News National Playing it straight on terrorism is not what’s hurting Malcolm Turnbull
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Playing it straight on terrorism is not what’s hurting Malcolm Turnbull

Malcolm Turnbull held a news conference with AFP Commissioner Andrew Colvin to details the Sydney arrests. Photo: AAP
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A sombre Malcolm Turnbull called a news conference at the weekend to inform Australians of another thwarted terrorist plot. He played it straight and there wasn’t a hint of partisan politics. In political terms, some would see it as a lost opportunity.

Certainly it was a stark contrast to his predecessor Tony Abbott, who spoke of death cults and always condemned Islamic terrorism on occasions like this.

The wisdom is that defence and national security are the conservatives’ strong suit. The more they are in the headlines the better for the Coalition. But that is not the way it is playing out.

Indeed, despite Mr Abbott’s propensity towards whipping up hysteria, voters were not distracted from his broken promises and his maladroit handling of the top job. After 30 bad Newspolls he was gone. Now 16 bad Newspolls since the near-death experience at the last election, Mr Turnbull is scarcely travelling any better.

Some in social media were convinced the Sydney airport news was timed to gazump Bill Shorten’s big tax announcement at the New South Wales Labor conference. It wasn’t. Federal Police Commissioner Andrew Colvin revealed the police raids came after late international intelligence.

Bill Shorten Republic
Opposition Leader Bill Shorten is not pursuing a small-target strategy. Photo: AAP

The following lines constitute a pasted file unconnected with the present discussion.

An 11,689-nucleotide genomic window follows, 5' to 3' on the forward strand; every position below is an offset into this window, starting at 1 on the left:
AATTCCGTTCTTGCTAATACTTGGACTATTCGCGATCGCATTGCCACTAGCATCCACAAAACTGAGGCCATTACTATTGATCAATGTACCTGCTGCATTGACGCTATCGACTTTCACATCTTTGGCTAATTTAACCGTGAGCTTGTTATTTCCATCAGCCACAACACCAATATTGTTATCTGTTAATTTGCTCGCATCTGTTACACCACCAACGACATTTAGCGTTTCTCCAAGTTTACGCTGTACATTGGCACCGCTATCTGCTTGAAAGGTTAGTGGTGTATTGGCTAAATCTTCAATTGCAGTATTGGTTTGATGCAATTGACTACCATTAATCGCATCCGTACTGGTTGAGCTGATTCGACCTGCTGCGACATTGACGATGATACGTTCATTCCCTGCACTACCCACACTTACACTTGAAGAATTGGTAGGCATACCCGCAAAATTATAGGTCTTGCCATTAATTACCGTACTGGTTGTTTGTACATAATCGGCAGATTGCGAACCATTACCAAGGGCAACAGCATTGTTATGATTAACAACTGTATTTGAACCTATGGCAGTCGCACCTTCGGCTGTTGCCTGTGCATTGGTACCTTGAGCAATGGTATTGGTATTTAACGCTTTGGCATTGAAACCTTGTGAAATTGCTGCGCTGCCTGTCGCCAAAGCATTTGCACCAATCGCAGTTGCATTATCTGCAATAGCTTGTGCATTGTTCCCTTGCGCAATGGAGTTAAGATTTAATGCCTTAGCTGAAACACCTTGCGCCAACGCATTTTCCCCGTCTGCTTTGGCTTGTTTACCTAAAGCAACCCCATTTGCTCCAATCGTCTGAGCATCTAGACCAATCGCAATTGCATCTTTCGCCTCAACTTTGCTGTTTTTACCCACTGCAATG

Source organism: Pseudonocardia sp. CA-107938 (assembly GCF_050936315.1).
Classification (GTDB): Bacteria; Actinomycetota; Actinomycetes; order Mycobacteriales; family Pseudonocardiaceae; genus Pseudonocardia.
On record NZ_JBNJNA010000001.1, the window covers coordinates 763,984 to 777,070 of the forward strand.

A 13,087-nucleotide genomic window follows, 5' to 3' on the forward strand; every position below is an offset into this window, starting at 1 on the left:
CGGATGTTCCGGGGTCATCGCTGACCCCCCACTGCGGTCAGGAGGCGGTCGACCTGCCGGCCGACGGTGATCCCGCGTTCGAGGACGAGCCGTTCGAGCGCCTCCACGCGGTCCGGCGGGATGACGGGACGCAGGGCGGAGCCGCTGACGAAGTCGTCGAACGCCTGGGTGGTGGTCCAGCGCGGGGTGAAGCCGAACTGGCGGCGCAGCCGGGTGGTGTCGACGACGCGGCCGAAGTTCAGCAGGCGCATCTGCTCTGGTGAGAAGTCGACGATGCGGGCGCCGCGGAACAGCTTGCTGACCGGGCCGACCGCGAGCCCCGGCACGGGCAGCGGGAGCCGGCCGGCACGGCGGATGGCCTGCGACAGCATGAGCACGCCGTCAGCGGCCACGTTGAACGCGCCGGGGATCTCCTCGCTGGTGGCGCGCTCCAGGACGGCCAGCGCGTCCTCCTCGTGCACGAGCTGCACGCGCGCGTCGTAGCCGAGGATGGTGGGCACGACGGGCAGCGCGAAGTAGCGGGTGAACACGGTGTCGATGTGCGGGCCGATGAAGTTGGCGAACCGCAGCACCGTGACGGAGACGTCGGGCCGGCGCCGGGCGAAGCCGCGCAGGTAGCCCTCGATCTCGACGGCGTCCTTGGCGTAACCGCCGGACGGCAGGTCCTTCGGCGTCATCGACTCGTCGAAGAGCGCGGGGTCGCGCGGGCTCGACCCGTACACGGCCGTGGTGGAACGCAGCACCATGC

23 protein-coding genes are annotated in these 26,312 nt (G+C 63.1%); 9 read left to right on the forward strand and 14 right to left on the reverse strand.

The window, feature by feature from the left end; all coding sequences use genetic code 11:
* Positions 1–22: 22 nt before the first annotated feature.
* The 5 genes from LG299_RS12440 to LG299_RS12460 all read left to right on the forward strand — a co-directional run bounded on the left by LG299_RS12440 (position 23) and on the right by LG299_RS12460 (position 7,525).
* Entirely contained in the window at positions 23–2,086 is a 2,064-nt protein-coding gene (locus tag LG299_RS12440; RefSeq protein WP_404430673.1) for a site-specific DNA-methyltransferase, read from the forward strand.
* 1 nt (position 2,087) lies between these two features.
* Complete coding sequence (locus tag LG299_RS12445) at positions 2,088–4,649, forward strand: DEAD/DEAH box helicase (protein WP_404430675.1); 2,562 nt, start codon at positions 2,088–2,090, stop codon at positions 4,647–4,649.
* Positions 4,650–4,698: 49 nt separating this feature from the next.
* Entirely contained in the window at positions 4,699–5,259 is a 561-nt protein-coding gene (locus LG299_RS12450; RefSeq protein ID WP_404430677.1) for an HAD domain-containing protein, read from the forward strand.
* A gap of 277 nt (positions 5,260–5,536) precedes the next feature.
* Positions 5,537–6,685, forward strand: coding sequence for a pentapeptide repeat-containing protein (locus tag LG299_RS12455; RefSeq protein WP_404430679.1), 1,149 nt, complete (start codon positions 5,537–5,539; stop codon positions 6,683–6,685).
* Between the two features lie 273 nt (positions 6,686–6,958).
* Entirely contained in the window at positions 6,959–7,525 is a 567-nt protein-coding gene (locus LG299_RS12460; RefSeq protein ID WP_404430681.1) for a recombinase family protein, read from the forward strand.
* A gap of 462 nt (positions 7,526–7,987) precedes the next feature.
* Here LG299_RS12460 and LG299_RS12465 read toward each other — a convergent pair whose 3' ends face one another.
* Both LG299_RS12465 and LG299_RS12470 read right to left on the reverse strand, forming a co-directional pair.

There were no quibbles from Mr Shorten. He praised the police and security agencies and even came up with some suggestions on beefing up airport protocols. Contemporary Labor is utterly determined to be in lockstep with the government on the issue. Mr Shorten is a genuine hawk in this space.

According to constitutional expert George Williams, it explains how Australia has been able to pass a record number of laws (60) through the Parliament restricting freedoms in the name of security. That’s far more than the United States which is restrained by its Bill of Rights or the United Kingdom with a similar charter.

Much to the relief of the Shorten office his announced crackdown on trusts received extensive TV, radio and newspaper coverage. Not the lead story but close. Mr Shorten has had a strong two weeks in setting the political agenda and forcing the government to play the scaremongering naysayer.

Republic debate is worth having

The Liberals’ responses have been weak. There is something pathetic about politicians who identify as republicans dismissing Mr Shorten’s new push for an Australian head of state as a second-order issue.

“Not a job in it” has been a common refrain, as if we as a nation and our government cannot deal with both issues at once.

A delighted republican organiser at the 800-strong dinner in Melbourne on Saturday night said the room was full of “Turnbull’s people”. They were Labor and Liberal voters who nonetheless identified with the Prime Minister’s republicanism, but have been left disappointed.

Mr Shorten is not a one-trick pony. He has successfully defined his tweak of the tax treatment of trusts in terms of fairness and the potent argument about addressing rising inequality.

Treasurer Scott Morrison’s attempts to deny the growing gap between rich and poor has certainly failed to convince voters, even in his own electorate of Cook.

A ReachTel poll commissioned by GetUp! found 63 per cent disagreed with his claim that inequality is not increasing, while a whopping 85 per cent said it is important for government’s policies to reduce inequality.

Attempts to denigrate Labor for playing the politics of envy or class warfare may have worked when wages were rising, full-time employment was stronger and housing more affordable, but not now.

Voters clearly have more than terrorism on their minds.

Paul Bongiorno AM is a veteran of the Canberra Press Gallery, with 40 years’ experience covering Australian politics. He tweets at @PaulBongiorno

For more columns from Paul Bongiorno, click here

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